How did you fall in love with your husband?

That was in 2004. He was insanely good-looking, a bit like Steve McQueen. He was confident. He had a great voice. And above all: he had a sense of humour. He played with words and thoughts. Even in the worst time, when he could no longer speak, he kept his sense of humour.

You had a child from a previous relationship, right?

Yes, and then we had a child together.

You write that you were happy together. He was the man of your dreams. You would have loved to spend the rest of your life with with him. But then came the ALS diagnosis. When was that?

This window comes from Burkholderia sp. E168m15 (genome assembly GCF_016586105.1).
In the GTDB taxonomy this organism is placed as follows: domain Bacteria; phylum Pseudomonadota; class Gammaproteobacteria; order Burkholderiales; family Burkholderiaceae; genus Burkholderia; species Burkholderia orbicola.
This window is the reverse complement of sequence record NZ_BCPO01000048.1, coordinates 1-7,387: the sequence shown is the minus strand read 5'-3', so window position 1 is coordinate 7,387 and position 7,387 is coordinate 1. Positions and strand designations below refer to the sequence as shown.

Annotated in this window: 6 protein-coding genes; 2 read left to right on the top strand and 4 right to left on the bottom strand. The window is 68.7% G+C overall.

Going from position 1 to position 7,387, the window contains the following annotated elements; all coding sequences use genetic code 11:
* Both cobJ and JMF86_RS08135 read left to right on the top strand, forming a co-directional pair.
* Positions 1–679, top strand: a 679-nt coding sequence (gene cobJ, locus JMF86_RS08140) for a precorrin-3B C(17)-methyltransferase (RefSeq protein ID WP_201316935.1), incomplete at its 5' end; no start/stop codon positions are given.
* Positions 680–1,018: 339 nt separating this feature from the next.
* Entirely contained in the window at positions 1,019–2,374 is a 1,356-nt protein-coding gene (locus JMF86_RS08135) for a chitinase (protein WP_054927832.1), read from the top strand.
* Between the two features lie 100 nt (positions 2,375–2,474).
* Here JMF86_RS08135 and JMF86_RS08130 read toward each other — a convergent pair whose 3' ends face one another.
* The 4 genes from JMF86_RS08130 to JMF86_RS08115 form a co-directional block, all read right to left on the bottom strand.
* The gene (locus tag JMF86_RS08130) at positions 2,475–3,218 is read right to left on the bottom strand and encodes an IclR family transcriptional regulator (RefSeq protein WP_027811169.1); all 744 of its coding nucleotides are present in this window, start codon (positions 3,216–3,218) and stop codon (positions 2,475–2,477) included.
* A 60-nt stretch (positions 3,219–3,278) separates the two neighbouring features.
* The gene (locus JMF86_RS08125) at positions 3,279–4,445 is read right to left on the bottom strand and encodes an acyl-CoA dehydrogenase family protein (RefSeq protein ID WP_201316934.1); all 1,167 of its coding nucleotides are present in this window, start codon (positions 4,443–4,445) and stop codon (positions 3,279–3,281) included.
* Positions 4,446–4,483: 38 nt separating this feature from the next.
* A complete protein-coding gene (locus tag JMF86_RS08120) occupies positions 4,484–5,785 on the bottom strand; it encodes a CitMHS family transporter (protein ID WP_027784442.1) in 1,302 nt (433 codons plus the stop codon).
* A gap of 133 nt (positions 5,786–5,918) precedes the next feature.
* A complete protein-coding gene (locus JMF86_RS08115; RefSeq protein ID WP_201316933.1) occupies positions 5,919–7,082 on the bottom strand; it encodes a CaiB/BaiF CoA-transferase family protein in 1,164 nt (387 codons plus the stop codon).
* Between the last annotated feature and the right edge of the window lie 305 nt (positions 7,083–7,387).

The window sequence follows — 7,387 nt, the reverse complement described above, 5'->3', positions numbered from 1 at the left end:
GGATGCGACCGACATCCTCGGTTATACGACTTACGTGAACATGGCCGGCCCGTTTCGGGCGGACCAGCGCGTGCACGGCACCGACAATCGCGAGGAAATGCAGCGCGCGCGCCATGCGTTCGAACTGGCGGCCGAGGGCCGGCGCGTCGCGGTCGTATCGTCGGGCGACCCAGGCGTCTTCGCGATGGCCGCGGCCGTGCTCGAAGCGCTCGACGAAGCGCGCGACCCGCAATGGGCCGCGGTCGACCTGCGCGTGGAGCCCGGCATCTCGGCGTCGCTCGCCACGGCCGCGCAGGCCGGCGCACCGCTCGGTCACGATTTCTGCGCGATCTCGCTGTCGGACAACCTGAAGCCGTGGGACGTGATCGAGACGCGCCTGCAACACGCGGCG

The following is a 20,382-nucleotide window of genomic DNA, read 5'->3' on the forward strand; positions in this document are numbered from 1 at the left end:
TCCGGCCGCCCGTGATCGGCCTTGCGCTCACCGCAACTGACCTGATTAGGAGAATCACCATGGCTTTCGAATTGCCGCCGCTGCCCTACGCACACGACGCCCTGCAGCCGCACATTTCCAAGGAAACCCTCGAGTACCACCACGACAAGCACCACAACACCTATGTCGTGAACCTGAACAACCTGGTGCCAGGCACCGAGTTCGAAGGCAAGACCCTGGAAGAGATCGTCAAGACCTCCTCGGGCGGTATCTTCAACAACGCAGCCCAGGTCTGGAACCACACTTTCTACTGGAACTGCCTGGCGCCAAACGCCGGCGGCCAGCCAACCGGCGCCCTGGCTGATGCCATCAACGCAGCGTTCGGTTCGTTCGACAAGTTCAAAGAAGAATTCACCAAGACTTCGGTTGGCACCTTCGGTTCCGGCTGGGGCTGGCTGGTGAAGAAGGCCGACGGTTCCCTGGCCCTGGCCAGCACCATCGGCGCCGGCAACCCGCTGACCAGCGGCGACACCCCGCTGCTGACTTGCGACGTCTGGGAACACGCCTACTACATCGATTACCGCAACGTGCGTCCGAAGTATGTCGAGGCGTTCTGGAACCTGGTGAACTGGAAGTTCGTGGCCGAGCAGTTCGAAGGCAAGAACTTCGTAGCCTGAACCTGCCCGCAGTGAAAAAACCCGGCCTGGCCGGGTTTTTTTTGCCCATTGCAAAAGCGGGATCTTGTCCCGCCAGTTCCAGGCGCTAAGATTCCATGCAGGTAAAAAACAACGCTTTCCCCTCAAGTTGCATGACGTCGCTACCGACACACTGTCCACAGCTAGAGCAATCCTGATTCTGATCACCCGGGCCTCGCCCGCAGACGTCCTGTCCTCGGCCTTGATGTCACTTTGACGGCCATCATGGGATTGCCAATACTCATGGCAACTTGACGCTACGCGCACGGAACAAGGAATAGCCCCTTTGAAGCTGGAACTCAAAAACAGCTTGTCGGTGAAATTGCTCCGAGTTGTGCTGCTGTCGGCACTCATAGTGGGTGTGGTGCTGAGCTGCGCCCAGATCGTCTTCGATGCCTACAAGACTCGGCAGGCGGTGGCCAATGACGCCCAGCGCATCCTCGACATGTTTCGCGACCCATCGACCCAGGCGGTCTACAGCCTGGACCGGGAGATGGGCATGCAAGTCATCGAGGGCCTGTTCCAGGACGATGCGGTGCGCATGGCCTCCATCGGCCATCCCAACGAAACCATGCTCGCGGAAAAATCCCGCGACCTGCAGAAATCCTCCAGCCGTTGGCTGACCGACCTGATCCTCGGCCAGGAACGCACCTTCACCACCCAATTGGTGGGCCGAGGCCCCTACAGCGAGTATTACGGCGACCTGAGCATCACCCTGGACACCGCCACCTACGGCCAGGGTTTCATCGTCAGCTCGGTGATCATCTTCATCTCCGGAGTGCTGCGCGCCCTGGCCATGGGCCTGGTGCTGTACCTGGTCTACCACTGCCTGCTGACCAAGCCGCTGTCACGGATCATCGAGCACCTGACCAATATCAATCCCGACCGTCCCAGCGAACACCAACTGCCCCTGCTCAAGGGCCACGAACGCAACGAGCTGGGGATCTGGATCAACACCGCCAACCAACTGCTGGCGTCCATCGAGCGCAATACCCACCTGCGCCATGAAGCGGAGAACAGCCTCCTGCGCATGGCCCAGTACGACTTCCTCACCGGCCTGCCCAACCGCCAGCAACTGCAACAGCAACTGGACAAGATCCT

15 January 2013.

Can you talk about that day?

For that, I have to travel back to 2012. My husband came to me one day and said, "Honey, I can't speak anymore." After a few months, while I was on a work trip, at the end of December 2012, he went to the ear, nose and throat specialist. I came home, greeted him and he said, "I have ALS." I didn't know exactly what that was. I looked at him perplexed. He replied, "It's what Stephen Hawking has." And I thought, "Oh, he's exaggerating!" He was known for being a hypochondriac. Then we went to a clinic and the doctors weren't quite sure what he actually had. So we still had doubts. I organised an appointment at the ALS outpatient clinic at Charité. We met the head doctor. He looked at my husband's hand, then he looked at his tongue, and immediately said: "I would say ALS, first stage." I was so unprepared! That came after 10 minutes of talking. There were no more tests. The doctor just said, "First stage." I cried. My husband was quite composed.